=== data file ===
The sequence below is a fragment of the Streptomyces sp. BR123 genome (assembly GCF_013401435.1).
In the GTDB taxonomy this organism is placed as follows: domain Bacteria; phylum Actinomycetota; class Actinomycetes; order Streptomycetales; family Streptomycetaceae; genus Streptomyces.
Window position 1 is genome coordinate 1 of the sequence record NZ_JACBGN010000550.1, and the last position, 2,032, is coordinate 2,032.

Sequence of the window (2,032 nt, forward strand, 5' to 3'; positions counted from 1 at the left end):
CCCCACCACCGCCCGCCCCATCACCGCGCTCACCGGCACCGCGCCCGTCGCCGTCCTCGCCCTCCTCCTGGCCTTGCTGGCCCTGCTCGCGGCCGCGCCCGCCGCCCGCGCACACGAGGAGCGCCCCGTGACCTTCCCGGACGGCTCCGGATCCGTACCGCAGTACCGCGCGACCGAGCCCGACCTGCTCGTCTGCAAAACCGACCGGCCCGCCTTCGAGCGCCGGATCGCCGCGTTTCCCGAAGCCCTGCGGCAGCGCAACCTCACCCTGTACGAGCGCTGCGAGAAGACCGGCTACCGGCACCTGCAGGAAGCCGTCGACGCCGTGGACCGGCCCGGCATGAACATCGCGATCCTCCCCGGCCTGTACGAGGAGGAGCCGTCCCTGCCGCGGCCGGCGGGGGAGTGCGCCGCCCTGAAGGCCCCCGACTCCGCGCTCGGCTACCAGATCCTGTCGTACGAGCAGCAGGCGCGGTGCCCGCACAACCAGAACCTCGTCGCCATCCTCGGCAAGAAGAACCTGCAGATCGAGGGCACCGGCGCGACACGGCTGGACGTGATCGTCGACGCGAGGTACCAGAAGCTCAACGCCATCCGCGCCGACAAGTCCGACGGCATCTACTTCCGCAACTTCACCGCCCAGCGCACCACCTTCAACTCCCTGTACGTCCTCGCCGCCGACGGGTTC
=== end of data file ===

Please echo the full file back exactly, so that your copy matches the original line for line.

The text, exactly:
The sequence below is a fragment of the Streptomyces sp. BR123 genome (assembly GCF_013401435.1).
In the GTDB taxonomy this organism is placed as follows: domain Bacteria; phylum Actinomycetota; class Actinomycetes; order Streptomycetales; family Streptomycetaceae; genus Streptomyces.
Window position 1 is genome coordinate 1 of the sequence record NZ_JACBGN010000550.1, and the last position, 2,032, is coordinate 2,032.

Sequence of the window (2,032 nt, forward strand, 5' to 3'; positions counted from 1 at the left end):
CCCCACCACCGCCCGCCCCATCACCGCGCTCACCGGCACCGCGCCCGTCGCCGTCCTCGCCCTCCTCCTGGCCTTGCTGGCCCTGCTCGCGGCCGCGCCCGCCGCCCGCGCACACGAGGAGCGCCCCGTGACCTTCCCGGACGGCTCCGGATCCGTACCGCAGTACCGCGCGACCGAGCCCGACCTGCTCGTCTGCAAAACCGACCGGCCCGCCTTCGAGCGCCGGATCGCCGCGTTTCCCGAAGCCCTGCGGCAGCGCAACCTCACCCTGTACGAGCGCTGCGAGAAGACCGGCTACCGGCACCTGCAGGAAGCCGTCGACGCCGTGGACCGGCCCGGCATGAACATCGCGATCCTCCCCGGCCTGTACGAGGAGGAGCCGTCCCTGCCGCGGCCGGCGGGGGAGTGCGCCGCCCTGAAGGCCCCCGACTCCGCGCTCGGCTACCAGATCCTGTCGTACGAGCAGCAGGCGCGGTGCCCGCACAACCAGAACCTCGTCGCCATCCTCGGCAAGAAGAACCTGCAGATCGAGGGCACCGGCGCGACACGGCTGGACGTGATCGTCGACGCGAGGTACCAGAAGCTCAACGCCATCCGCGCCGACAAGTCCGACGGCATCTACTTCCGCAACTTCACCGCCCAGCGCACCACCTTCAACTCCCTGTACGTCCTCGCCGCCGACGGGTTC